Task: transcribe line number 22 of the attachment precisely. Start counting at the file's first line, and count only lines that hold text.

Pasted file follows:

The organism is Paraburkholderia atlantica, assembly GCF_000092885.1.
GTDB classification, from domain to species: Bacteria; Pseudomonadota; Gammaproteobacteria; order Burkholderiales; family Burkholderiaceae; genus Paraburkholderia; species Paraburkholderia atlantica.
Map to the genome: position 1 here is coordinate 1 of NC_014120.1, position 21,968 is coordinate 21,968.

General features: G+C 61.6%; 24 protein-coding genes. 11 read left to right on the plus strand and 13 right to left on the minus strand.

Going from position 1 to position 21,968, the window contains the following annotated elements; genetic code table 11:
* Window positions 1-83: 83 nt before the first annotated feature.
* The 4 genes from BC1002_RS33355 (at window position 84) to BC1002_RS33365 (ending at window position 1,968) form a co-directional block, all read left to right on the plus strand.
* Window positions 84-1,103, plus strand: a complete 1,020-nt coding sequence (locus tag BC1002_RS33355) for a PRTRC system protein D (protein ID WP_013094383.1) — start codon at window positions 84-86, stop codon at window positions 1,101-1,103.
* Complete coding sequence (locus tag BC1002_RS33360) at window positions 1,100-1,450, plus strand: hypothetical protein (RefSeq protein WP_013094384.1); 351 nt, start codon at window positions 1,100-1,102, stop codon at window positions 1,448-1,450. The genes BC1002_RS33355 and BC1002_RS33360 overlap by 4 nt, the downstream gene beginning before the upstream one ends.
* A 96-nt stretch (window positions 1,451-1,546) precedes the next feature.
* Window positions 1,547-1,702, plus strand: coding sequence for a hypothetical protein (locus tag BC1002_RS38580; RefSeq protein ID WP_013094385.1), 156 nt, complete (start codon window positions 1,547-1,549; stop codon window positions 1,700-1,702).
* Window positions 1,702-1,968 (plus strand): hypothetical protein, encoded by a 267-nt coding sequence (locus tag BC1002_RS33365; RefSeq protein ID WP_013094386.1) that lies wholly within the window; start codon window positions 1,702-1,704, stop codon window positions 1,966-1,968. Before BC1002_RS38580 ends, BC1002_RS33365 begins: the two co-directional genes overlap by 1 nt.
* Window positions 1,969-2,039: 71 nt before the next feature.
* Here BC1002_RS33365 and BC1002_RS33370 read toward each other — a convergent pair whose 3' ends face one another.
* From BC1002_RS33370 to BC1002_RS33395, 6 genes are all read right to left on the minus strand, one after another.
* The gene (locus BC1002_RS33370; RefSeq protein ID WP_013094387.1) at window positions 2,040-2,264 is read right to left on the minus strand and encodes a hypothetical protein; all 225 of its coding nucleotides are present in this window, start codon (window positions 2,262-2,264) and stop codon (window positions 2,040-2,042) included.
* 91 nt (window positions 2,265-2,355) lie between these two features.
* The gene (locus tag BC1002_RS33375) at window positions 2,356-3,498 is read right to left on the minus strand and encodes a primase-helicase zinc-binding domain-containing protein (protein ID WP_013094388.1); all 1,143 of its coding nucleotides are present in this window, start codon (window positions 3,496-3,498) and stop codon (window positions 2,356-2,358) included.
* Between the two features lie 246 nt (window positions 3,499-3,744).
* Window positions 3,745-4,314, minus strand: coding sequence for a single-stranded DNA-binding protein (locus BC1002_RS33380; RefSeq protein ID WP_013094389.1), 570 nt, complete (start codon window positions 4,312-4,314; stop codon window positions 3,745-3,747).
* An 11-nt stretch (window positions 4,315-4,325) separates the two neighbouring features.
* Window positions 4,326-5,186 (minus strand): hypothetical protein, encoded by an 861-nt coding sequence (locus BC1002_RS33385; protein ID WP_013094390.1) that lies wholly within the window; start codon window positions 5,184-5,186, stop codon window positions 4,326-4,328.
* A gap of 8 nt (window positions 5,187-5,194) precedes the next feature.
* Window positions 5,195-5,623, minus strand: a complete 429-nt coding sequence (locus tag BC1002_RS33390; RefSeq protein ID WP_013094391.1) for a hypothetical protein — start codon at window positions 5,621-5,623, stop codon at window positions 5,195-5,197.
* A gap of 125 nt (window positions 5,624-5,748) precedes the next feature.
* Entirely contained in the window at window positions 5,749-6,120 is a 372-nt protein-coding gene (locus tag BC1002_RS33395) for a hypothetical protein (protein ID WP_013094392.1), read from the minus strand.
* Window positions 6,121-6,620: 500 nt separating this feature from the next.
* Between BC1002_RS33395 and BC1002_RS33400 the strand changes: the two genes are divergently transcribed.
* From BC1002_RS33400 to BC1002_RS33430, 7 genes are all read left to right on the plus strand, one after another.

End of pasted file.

* Window positions 4,326-5,186 (minus strand): hypothetical protein, encoded by an 861-nt coding sequence (locus BC1002_RS33385; protein ID WP_013094390.1) that lies wholly within the window; start codon window positions 5,184-5,186, stop codon window positions 4,326-4,328.